AUGUSTA — Gov. Paul LePage urged lawmakers to approve $50 million in bonds to provide zero-interest student loans to Mainers attending school in-state while allowing others to refinance if they stay in Maine after college.

With Maine facing a “demographic winter” as more of the workforce approaches retirement-age, the state needs a multi-pronged approach to convincing recent college graduates to stay in Maine or move to the state, LePage said. The governor is proposing a Finance Authority of Maine program to provide zero-interest loans – backed by $50 million in voter-approved bonds – to college students who live and work in the state for at least five years after graduation, with possible extensions if they remain in the state longer.

Students with existing debt could consolidate loans or refinance to a lower interest rate if they agree to reside and work in Maine for at least five years.

“Our businesses need young people here to fill the jobs that will be coming available when people retire,” LePage told members of the Legislature’s Appropriations and Financial Affairs Committee. “We need young people to settle here and have families. We need them to buy houses from those who retire and downsize, to keep our communities going. The longer we can have a young person here after graduation, the more likely they will make a long-term commitment to the state.”

The bill, L.D. 1834, was endorsed Thursday by officials from the University of Maine System, the University of New England and Eastern Maine Health System but is likely to face scrutiny from some lawmakers within the governor’s own party. Last year, a bill co-crafted by the LePage administration proposing a student loan repayment program with $100 million in bonds stalled in the Legislature largely because of Republican opposition.

LePage acknowledged afterward that some Republicans “have a problem” with the student loan programs. But he blamed Democrats for blocking another bond bill – which he says is the business side of the student loan initiative – to invest in research and commercialization.

“I think they need to work together to come up with” a solution, LePage said. “I’d like to see both of them in the final package.”

A recent report by the Institute for College Access and Success estimated that members of the Class of 2016 attending four-year colleges and universities in Maine graduated with, on average, $31,295 in debt. That ranked Maine eighth nationally behind New England neighbors New Hampshire, Connecticut and Massachusetts.

High debt loads drive some Maine college graduates to other states where jobs are more plentiful and salaries higher. Meanwhile, the state is facing the growing economic, health and societal challenges that come with an aging population.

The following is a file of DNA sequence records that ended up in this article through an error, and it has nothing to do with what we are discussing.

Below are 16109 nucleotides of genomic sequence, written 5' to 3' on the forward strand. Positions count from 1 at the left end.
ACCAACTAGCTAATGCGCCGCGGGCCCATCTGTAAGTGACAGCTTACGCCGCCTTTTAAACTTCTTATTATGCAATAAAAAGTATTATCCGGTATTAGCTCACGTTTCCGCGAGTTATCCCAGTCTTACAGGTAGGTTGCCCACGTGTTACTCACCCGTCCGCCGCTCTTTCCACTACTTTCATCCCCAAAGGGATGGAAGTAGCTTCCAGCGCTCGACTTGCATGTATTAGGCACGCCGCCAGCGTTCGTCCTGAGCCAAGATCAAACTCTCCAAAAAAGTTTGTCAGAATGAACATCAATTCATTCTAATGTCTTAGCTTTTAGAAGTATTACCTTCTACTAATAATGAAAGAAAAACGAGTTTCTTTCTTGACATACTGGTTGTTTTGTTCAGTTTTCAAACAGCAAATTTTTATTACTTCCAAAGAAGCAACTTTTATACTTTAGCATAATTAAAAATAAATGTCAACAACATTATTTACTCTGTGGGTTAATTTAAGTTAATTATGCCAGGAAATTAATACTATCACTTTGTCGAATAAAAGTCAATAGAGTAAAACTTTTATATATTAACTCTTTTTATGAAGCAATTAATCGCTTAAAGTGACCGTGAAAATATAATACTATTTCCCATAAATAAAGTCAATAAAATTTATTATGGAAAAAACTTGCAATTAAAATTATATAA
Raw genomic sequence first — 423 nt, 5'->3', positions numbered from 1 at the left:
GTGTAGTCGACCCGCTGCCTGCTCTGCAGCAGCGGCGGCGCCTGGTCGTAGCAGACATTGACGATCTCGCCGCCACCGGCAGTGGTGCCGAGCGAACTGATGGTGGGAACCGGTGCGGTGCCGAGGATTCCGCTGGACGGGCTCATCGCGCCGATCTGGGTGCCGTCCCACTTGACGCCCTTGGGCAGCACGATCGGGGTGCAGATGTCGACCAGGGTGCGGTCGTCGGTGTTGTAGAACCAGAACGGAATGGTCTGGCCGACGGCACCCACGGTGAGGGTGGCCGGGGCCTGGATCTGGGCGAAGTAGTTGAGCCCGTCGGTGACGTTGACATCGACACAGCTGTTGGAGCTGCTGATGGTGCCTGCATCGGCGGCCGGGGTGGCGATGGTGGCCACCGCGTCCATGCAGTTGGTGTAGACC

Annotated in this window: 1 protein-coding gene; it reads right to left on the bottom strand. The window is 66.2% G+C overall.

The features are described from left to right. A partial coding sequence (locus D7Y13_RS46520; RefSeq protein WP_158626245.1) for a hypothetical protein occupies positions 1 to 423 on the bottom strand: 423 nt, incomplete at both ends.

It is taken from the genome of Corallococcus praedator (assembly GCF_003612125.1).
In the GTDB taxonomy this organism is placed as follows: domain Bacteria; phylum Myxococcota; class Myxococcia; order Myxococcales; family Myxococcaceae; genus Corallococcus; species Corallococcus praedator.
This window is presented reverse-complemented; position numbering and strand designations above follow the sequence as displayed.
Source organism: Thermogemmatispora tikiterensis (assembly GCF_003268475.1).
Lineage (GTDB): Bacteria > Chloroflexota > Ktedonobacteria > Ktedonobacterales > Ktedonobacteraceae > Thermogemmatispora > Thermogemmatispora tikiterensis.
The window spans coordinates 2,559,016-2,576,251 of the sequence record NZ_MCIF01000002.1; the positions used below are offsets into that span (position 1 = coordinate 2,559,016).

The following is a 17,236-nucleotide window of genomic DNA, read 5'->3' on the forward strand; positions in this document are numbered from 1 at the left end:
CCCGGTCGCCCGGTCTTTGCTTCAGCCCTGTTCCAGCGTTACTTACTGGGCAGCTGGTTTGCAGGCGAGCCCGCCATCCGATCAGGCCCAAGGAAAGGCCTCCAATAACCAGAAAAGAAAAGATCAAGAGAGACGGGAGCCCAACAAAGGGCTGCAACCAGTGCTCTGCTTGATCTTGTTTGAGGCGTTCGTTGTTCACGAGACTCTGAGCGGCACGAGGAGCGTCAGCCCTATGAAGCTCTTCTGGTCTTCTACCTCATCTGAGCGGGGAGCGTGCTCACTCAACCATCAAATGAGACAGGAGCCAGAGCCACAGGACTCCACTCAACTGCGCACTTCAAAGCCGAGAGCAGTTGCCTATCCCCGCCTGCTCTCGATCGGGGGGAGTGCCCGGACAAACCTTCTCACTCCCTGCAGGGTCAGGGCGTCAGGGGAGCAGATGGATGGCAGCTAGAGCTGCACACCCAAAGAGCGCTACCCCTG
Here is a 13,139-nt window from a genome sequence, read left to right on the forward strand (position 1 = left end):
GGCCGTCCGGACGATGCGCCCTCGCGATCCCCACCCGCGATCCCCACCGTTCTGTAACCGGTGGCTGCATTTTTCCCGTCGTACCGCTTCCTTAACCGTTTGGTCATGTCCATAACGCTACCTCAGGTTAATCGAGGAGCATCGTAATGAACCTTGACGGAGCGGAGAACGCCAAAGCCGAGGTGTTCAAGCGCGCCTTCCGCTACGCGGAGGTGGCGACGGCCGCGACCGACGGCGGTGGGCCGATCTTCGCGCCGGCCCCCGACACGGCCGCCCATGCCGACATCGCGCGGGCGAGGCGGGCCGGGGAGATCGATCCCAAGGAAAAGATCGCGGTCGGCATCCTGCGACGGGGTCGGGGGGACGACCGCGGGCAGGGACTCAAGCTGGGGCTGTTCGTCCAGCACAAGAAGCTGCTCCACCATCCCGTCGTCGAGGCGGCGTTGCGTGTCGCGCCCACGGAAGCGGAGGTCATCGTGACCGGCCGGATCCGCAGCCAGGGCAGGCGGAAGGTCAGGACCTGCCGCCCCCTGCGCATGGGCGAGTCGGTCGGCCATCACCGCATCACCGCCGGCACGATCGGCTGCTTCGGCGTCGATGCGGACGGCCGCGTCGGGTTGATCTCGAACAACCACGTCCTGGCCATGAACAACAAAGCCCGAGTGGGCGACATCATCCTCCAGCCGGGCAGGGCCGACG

LePage said his bond bill for student loan debt should be coupled with another proposal from his office that would provide a tax credit to students repaying loans or companies that help pay down employees’ loans. That bill, L.D. 1537 sponsored by Republican Rep.  Matthew Pouliot of Augusta, is pending in the Legislature’s Taxation Committee.”

Bill sponsor Rep. Marty Grohman, I-Biddeford, acknowledged that there are multiple options for addressing the serious student loan debt issue. The Legislature is still considering a bill to offer a state-financed student loan repayment or forgiveness program to graduates who commit to working in Maine. But Grohman said the zero-interest loan program would set Maine apart nationally at a time when the state is losing college grads to other areas.

“I think this would also be an important tool for employers,” Grohman said. “I think if you’re a Maine employer and you want to attract a recent college graduate – whatever age they may be – this is something that we can offer that no one else can. And I’m really excited about that.”

Grohman’s bill is one of dozens of proposed bond measures – totaling more than $700 million – competing for what is traditionally a modest borrowing package, often consumed largely by transportation projects. Because bond bills are often among the last issues settled during the legislative session, they often become bargaining chips in negotiations between legislative leaders from both parties and LePage, who has also withheld selling voter-approved bonds in order to gain leverage on other issues with lawmakers.

Bond measures must receive two-thirds support in both the House and Senate before they can be placed on the statewide ballot for voter consideration.

This story was updated at 1:45 on Saturday, March 17, 2018, to correct the student loan tax credit bill that Gov. Paul LePage says should be coupled with his $50 million bond proposal.